Now imagine if every woman in every family asserts her role of a woman and as an individual, who in spite of pressure from all sides can stand up for the most basic form of fairness. A woman, who will remember the pain she has faced, hence dares to show empathy and understanding for girls/women her life, they by breaking the rules of the society. Only when this happens, will our sons become fair and our daughters become aware of their self-worth. Empowerment of the female kind is not about taking out marches and shouting slogans. Its starts at home, in small day to day things like who will do the dishes today? In a family where the husband and sons do the dishes in turns with wife and daughter, a silver lining of hope has already been drawn.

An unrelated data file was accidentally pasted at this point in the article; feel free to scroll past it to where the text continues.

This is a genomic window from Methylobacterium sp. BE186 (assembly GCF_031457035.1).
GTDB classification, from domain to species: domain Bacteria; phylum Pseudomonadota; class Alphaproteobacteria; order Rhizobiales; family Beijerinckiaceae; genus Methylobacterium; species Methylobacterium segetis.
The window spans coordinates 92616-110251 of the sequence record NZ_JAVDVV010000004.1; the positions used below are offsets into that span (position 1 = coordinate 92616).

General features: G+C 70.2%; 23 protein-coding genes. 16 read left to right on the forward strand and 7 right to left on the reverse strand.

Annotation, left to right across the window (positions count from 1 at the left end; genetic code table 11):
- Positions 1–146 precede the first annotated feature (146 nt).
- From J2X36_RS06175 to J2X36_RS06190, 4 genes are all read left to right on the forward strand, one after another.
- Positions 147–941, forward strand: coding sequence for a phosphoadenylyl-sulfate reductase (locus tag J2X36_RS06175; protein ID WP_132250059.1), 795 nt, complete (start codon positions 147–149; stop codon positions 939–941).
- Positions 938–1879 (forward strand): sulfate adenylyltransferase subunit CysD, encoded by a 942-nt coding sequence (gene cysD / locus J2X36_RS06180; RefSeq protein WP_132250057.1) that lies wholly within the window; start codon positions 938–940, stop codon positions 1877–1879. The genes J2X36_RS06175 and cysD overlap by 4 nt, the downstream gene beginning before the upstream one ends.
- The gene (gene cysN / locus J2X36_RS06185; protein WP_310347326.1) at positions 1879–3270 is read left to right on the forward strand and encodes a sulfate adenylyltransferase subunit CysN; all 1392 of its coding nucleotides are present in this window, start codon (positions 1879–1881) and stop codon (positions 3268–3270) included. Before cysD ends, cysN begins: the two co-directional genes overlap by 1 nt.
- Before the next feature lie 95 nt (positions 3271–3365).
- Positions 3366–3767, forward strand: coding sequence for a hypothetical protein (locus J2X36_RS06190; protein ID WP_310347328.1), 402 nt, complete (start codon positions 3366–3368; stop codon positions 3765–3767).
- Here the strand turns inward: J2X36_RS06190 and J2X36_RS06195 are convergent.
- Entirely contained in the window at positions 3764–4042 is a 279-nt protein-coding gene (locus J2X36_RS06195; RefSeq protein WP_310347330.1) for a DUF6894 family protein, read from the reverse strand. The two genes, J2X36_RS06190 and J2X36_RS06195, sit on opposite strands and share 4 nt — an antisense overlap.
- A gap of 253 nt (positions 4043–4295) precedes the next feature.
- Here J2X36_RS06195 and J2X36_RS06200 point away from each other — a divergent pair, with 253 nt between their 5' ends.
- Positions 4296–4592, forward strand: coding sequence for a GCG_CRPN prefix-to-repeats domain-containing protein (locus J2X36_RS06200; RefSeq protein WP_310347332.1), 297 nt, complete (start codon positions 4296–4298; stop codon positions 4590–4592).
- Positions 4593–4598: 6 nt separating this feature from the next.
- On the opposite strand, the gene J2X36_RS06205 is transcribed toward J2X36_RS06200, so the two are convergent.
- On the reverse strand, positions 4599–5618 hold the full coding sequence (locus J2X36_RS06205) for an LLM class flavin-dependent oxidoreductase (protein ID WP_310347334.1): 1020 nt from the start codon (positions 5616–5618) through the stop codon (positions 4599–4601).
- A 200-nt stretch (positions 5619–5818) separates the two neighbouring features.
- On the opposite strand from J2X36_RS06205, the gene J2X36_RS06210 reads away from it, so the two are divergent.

The following incident took place three years back during my marriage. My cousin brother of age 10 was keenly observing and noticing the various rituals and general proceedings of a South Indian Tamil Brahmin wedding. At once instance he looked really worried and asked his mom where I would live after marriage. My aunt gave the usual reply that I would live with my husband who was then working abroad. My cousin then asked her, if he could live with his parents in the same house they lived in at that time, after his wedding. Of course my well educated, forward looking aunt reassured him that he could live at home. This small incident has remained with me and continues to irk me. I wonder if she would have answered in the same way had her daughter asked her that question. I for one would have said, “You and your wife should build your own home, but of course you will both be welcome to our place also”.
How would you answer this question? Shouldn’t the answer remain the same for a daughter and a son? What do you think? Remember, your thought has the power to redefine the fabric of our society and roles we play. That is the power we hold as being women. Realize it.
1. Pretty woman
3. Random thoughts
Anyone else who happens to read this and has something to say is welcome to consider themselves tagged:)